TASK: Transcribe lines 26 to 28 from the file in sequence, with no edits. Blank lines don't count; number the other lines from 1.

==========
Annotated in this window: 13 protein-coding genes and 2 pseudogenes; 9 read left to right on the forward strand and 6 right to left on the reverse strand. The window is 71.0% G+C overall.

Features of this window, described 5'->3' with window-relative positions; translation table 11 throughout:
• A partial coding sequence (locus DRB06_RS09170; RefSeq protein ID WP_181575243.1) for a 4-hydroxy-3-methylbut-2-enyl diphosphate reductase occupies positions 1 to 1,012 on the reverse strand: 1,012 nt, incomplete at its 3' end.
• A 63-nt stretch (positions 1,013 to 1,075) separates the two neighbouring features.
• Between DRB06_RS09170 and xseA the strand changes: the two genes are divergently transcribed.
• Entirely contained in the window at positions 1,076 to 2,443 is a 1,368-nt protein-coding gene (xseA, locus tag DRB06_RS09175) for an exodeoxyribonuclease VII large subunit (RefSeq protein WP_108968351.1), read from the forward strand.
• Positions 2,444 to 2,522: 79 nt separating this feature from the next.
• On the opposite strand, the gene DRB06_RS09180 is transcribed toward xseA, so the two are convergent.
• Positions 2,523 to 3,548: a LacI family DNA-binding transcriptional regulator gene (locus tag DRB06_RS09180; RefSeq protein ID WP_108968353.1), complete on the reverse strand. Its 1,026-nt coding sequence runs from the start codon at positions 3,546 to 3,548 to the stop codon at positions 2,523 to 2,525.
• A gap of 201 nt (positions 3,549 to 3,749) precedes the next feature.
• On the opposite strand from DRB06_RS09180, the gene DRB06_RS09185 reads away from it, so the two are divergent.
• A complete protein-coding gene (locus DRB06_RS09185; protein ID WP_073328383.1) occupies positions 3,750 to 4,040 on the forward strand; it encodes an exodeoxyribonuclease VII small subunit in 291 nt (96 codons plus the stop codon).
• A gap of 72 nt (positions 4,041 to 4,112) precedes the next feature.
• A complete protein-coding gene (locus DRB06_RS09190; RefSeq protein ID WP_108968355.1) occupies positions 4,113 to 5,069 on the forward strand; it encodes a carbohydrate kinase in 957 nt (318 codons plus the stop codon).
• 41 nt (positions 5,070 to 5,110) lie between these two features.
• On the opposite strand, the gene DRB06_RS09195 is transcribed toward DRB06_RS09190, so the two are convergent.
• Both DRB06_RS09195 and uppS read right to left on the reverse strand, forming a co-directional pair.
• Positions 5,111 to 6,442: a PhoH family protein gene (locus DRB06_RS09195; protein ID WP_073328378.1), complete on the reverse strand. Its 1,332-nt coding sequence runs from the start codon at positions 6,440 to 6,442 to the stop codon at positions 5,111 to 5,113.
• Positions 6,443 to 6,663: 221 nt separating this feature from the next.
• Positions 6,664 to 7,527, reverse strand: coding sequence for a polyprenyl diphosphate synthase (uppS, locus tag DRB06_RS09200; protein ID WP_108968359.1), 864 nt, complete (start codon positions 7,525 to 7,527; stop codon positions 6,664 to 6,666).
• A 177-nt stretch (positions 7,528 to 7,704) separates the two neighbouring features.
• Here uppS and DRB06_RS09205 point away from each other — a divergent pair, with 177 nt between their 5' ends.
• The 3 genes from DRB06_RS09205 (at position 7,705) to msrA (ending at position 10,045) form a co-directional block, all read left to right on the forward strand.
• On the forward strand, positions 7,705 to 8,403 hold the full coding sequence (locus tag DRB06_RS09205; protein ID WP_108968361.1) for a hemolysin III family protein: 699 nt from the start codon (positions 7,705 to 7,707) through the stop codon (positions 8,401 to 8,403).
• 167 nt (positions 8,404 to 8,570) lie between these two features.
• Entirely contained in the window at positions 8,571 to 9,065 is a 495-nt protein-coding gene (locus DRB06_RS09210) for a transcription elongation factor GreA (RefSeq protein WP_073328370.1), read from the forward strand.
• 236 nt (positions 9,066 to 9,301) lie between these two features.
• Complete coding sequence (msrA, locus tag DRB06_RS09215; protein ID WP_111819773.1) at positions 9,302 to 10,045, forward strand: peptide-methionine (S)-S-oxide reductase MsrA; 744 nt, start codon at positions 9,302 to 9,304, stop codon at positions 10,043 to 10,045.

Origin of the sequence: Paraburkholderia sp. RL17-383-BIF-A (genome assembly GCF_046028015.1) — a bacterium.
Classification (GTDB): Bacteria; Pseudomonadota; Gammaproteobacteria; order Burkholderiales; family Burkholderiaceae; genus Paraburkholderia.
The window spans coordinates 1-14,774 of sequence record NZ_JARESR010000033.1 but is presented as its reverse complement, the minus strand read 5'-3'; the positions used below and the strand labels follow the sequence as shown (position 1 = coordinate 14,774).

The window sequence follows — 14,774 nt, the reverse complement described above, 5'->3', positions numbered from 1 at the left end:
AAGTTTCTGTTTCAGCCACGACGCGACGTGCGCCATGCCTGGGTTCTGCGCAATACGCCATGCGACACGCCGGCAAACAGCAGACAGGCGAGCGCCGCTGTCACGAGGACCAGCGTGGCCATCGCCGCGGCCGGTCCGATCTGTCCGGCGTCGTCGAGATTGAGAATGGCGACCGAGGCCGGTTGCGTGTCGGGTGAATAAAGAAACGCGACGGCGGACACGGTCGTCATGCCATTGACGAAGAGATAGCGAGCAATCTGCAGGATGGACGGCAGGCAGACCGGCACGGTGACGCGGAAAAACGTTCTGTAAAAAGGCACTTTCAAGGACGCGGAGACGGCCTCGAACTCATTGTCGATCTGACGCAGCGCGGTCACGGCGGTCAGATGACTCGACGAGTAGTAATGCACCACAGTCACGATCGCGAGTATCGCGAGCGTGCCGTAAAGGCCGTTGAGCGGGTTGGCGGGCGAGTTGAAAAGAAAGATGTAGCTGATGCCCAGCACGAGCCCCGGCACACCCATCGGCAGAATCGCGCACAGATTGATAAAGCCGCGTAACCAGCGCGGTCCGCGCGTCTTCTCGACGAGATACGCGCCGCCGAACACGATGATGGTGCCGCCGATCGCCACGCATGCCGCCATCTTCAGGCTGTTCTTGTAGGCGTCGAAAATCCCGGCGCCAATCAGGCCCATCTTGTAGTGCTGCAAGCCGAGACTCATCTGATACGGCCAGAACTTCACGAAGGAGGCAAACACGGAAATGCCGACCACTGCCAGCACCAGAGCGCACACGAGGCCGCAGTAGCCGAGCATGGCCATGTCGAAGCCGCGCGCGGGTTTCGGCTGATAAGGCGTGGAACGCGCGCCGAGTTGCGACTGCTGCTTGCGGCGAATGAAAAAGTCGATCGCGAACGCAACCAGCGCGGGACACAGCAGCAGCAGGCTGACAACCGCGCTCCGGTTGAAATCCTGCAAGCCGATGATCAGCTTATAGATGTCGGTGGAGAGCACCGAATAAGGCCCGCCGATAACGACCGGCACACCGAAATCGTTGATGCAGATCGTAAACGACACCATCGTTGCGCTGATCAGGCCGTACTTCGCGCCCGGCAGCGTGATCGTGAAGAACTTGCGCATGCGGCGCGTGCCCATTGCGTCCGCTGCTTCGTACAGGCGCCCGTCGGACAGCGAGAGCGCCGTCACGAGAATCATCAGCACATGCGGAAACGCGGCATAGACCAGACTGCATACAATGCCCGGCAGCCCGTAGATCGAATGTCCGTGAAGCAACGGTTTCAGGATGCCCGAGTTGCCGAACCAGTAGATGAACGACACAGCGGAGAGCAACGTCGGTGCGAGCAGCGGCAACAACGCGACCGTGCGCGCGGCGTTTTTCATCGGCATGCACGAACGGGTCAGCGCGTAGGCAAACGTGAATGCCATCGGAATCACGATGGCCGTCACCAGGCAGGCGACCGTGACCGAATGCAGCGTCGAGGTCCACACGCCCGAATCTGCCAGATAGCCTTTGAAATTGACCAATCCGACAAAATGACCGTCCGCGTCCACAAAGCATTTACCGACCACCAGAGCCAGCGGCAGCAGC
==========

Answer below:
• Entirely contained in the window at positions 8,571 to 9,065 is a 495-nt protein-coding gene (locus DRB06_RS09210) for a transcription elongation factor GreA (RefSeq protein WP_073328370.1), read from the forward strand.
• 236 nt (positions 9,066 to 9,301) lie between these two features.
• Complete coding sequence (msrA, locus tag DRB06_RS09215; protein ID WP_111819773.1) at positions 9,302 to 10,045, forward strand: peptide-methionine (S)-S-oxide reductase MsrA; 744 nt, start codon at positions 9,302 to 9,304, stop codon at positions 10,043 to 10,045.